In a series of morning keynotes, HP executives try to stoke up partner enthusiasm for the company’s latest hardware, software, and services.
By Rich Freeman
February 21, 2013
If the goal of yesterday’s keynotes at the HP Global Partner Conference in Las Vegas was to keep the channel excited about partnering with HP, the objective of today’s presentations was to get attendees pumped up about the products they’ll be selling in the months ahead.
“I want you to be completely confident that not only is the industry changing but HP is leading that change,” said Dave Donatelli, executive vice president and general manager of HP’s Enterprise Group.
Donatelli went on to tout HP’s latest server, storage, and networking systems, including the company’s new Project Moonshot microservers, which are designed to consume 89 percent less energy and occupy 94 percent less space than conventional servers, enabling companies to pack 10 racks worth of compute power into one. “Over time, this will become the dominant form of computing in the world, and you’re right here at the beginning,” Donatelli told his audience.
Partners interested in more immediate opportunities should take a look at HP’s 3PAR storage systems, Donatelli continued. “We are building a ton of these,” he said. “It’s been the fastest-selling product we’ve launched in at least 10 years.”
HP has high hopes as well for the two latest additions to its virtualization-oriented StoreVirtual product line, which were formally launched yesterday. Targeted at midsize businesses and available as either physical appliances or software-based virtual ones, the StoreVirtual 4530 and 4730 both feature 10 times more memory and four times more cache than previous StoreVirtual generations, along with native 10 gigabit iSCSI connectivity.
Both products are based on HP ProLiant Gen8 server technology too, which should make selling them easier for partners, according to Craig Nunes, vice president of marketing in HP’s storage group. “They don’t have to retool themselves on a hardware platform that they’re not familiar with,” Nunes observed in an interview with ChannelPro-SMB.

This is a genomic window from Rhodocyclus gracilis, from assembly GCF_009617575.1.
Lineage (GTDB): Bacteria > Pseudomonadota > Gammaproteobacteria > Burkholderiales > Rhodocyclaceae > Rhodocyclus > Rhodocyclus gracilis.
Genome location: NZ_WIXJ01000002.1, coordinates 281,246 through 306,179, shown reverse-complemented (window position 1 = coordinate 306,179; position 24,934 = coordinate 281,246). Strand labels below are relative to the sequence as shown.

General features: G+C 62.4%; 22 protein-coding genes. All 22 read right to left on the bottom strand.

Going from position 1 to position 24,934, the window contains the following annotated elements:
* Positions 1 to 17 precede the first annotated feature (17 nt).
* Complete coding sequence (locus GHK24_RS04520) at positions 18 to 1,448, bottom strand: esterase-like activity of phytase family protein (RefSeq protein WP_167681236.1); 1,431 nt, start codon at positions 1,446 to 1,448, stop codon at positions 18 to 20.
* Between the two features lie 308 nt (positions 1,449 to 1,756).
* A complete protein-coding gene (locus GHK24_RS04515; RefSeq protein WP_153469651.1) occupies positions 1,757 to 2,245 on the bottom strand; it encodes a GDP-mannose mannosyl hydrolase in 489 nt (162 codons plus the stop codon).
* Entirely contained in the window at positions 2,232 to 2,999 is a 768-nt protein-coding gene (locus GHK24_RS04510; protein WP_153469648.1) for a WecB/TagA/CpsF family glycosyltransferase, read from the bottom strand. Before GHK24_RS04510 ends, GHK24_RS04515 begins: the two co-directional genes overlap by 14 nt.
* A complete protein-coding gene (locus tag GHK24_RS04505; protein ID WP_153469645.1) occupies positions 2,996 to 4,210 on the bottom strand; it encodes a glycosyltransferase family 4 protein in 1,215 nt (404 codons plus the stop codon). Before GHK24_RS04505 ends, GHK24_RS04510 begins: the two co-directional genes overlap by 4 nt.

Also announced yesterday was a new product bundle for companies with Bring Your Own Device policies. Built atop a software-defined network, the new solution features a software-defined security appliance plus integrated switching hardware and management tools.
“[Software-defined networking] is the biggest change in networking that has occurred in 20 years,” Donatelli said during today’s keynote. “We have by far the most complete SDN solution in the marketplace.”
Tom Bradley, executive vice president of HP’s Printing and Personal Systems (PPS) group, used his time on stage to showcase sleek tablets, notebooks, and convertibles from HP’s Envy, EliteBook, and ElitePad families. “We’re driving a lot of innovation in the way our products look and feel,” he said.
Bradley also highlighted HP’s Officejet Pro X series of color inkjet printers, which are designed to offer twice the speed of comparable laser printers at half the cost. Available at SMB-friendly prices starting at $449, Officejet Pro X devices print at up to 70 pages per minute.
“The opportunity to sell ink in the office is new and unprecedented and a phenomenal way for you to grow your businesses,” Bradley said.
George Kadifa, executive vice president and general manager of HP’s software unit, acknowledged during his keynote that his group lags behind PPS and the Enterprise Group when it comes to routing sales through partners, but said that rectifying that fact is one of his team’s top priorities. HP aspires to collect 70 percent of its IT management and cloud software revenue and 50 percent of its security and big data software revenue through partners by the end of this year.
“We would like you to see HP software as the third arrow in your quiver,” Kadifa stated, along with the company’s PCs and infrastructure solutions.
As all three of this morning’s keynotes made clear, however, what HP would really like is for partners to look past the tumult surrounding HP in recent years and get back to the serious business of selling HP products and services.